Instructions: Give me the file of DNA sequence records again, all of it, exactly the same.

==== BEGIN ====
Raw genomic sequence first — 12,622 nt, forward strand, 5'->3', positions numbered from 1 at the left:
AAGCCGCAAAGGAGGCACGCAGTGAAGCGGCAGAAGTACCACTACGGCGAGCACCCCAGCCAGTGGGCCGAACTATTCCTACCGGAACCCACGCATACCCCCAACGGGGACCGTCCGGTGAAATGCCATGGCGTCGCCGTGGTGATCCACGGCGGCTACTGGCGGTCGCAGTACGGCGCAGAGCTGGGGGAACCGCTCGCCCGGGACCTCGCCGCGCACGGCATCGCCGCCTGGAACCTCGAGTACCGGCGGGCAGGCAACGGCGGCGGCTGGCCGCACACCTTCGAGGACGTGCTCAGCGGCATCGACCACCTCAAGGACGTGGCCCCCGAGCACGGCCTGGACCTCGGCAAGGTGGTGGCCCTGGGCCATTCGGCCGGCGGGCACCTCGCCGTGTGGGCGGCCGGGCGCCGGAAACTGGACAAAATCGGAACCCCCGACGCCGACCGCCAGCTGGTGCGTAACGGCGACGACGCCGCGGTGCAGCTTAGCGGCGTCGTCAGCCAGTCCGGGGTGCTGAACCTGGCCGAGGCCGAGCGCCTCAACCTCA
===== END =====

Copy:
Raw genomic sequence first — 12,622 nt, forward strand, 5'->3', positions numbered from 1 at the left:
AAGCCGCAAAGGAGGCACGCAGTGAAGCGGCAGAAGTACCACTACGGCGAGCACCCCAGCCAGTGGGCCGAACTATTCCTACCGGAACCCACGCATACCCCCAACGGGGACCGTCCGGTGAAATGCCATGGCGTCGCCGTGGTGATCCACGGCGGCTACTGGCGGTCGCAGTACGGCGCAGAGCTGGGGGAACCGCTCGCCCGGGACCTCGCCGCGCACGGCATCGCCGCCTGGAACCTCGAGTACCGGCGGGCAGGCAACGGCGGCGGCTGGCCGCACACCTTCGAGGACGTGCTCAGCGGCATCGACCACCTCAAGGACGTGGCCCCCGAGCACGGCCTGGACCTCGGCAAGGTGGTGGCCCTGGGCCATTCGGCCGGCGGGCACCTCGCCGTGTGGGCGGCCGGGCGCCGGAAACTGGACAAAATCGGAACCCCCGACGCCGACCGCCAGCTGGTGCGTAACGGCGACGACGCCGCGGTGCAGCTTAGCGGCGTCGTCAGCCAGTCCGGGGTGCTGAACCTGGCCGAGGCCGAGCGCCTCAACCTCA